SALT LAKE CITY — The parents of murdered University of Utah student-athlete Lauren McCluskey have reached a $13.5 million settlement in their two lawsuits against the university.
During a press conference Thursday, University of Utah President Ruth Watkins along with McCluskey’s parents, Jill and Matt McCluskey, announced that the state, through its risk management agency and insurance provider, will pay $10.5 million to the McCluskeys. Another $3 million will be paid by the University of Utah in the form of a donation to the Lauren McCluskey Foundation.
The settlement comes on the two-year anniversary of Lauren McCluskey’s death.
In announcing the settlement, Watkins acknowledged the school failed in its duty to help McCluskey, and the university concedes that her murder was a “brutal, senseless and preventable” tragedy.
“The university acknowledges and deeply regrets that it did not handle Lauren’s case as it should have and that, at the time, its employees failed to fully understand and respond appropriately to Lauren’s situation. As a result, we failed Lauren and her family.
“If these employees had more complete training protocols to guide their responses, the university believes they would have been better equipped to protect Lauren,” Watkins said, reading a prepared statement.
The McCluskeys and others criticized Watkins after she said in December 2018 that a report about the killing offered no reason to believe the death could have been prevented.
A soft speaking Jill McCluskey said Thursday she applauds the positive changes the University of Utah has made regarding campus security since her daughter’s death.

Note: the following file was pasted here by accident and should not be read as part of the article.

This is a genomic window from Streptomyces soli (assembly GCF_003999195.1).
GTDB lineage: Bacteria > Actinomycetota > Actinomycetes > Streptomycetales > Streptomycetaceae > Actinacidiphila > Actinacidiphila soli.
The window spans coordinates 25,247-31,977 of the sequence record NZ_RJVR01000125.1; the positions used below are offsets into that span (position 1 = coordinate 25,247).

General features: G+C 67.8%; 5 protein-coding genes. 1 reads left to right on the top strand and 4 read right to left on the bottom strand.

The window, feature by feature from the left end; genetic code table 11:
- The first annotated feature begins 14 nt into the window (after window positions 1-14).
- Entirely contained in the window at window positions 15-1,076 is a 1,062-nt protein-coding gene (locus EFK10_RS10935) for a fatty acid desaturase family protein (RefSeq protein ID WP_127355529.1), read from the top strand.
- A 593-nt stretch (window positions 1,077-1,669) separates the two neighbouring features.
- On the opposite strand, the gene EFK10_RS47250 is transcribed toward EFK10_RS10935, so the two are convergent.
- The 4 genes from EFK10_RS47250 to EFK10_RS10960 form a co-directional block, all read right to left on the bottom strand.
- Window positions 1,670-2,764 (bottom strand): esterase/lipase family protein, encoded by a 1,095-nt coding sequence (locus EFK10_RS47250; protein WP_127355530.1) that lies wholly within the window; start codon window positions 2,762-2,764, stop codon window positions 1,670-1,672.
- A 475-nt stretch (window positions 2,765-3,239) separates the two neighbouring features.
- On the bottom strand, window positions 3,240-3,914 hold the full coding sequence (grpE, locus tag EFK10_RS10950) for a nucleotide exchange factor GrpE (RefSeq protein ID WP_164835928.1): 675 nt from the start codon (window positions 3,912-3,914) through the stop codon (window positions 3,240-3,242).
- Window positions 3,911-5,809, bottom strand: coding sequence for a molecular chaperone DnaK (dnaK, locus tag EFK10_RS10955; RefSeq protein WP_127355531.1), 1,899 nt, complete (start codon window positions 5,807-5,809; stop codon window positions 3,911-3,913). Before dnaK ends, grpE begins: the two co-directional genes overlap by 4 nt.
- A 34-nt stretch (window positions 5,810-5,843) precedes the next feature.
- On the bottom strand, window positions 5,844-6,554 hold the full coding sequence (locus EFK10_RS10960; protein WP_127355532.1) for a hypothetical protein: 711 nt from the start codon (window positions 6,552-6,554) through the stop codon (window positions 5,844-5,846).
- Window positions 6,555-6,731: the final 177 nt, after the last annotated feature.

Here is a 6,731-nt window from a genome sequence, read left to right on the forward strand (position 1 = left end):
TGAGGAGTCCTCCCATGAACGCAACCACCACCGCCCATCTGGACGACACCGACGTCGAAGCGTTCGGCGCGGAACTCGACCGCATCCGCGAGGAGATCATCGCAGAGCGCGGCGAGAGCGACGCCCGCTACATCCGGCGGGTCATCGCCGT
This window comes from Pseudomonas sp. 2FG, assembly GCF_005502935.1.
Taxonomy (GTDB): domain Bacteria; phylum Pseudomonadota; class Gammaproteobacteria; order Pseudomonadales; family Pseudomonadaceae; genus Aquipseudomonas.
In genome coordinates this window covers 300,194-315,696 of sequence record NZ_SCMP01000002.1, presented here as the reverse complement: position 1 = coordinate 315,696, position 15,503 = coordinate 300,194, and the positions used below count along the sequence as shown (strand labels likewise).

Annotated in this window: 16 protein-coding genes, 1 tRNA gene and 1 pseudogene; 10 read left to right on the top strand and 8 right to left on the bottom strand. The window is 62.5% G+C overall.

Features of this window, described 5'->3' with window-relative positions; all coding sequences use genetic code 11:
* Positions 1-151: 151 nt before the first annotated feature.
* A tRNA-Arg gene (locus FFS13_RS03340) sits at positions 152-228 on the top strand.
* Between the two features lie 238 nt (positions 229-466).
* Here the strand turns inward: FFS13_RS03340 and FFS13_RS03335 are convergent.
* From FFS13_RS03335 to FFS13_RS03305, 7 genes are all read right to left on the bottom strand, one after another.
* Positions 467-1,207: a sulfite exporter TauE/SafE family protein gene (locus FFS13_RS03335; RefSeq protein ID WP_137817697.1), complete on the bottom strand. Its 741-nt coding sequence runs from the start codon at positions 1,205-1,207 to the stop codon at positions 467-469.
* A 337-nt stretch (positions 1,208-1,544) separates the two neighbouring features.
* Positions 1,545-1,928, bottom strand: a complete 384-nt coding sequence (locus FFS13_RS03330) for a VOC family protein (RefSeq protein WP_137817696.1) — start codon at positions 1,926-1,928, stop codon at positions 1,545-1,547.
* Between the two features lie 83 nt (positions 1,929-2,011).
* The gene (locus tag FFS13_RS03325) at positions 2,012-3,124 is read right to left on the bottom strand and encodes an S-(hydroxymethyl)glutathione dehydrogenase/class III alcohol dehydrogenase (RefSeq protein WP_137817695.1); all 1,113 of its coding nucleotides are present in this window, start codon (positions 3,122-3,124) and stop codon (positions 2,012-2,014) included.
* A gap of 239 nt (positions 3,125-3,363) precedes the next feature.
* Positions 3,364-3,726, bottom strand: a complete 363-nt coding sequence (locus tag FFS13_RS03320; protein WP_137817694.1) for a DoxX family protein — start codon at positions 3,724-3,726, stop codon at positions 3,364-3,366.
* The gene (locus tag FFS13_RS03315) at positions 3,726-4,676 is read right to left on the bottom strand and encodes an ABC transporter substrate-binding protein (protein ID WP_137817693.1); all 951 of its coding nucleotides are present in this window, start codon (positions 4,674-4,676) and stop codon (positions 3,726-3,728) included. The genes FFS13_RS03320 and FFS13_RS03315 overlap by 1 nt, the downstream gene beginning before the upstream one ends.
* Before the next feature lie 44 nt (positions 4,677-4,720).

“This settlement is important for many reasons. It addresses how she died. But it also honors how she lived. All the money from the settlement will go to support the Lauren McCluskey Foundation missions, which include campus safety, animal welfare and amateur athletics,” she said.
With the university’s insurance provider agreeing to pay $10.5 million, Jill McCluskey hopes it “will cause insurance companies worldwide to view campus police who do not respond to women with urgency as a risk, and we hope that that changes policy nationwide.”
As part of the settlement, the university has pledged to raise funds to construct an indoor track facility and name it after Lauren McCluskey by Dec. 31, 2030. If it cannot raise those funds by that time, an additional $3 million will be donated to the Lauren McCluskey Foundation.
“With this, we are honored that she will always have a presence on the campus and helping athletes and the sport that Lauren was so dedicated to,” Jill McCluskey said, noting that her daughter and other track athletes normally have to travel to the Olympic Oval in Kearns during the winter — about 45 minutes away — to train.
The school has also agreed to immediately rename the Center for Violence Prevention as the McCluskey Center for Violence Prevention.
On Oct. 22, 2018, McCluskey, a 21-year-old communications major and track athlete from Pullman, Washington, was shot and killed on campus near her dorm by Melvin Shawn Rowland, 37, after weeks of being stalked and harassed by Rowland. Rowland fatally shot himself hours later as police were closing in to make an arrest.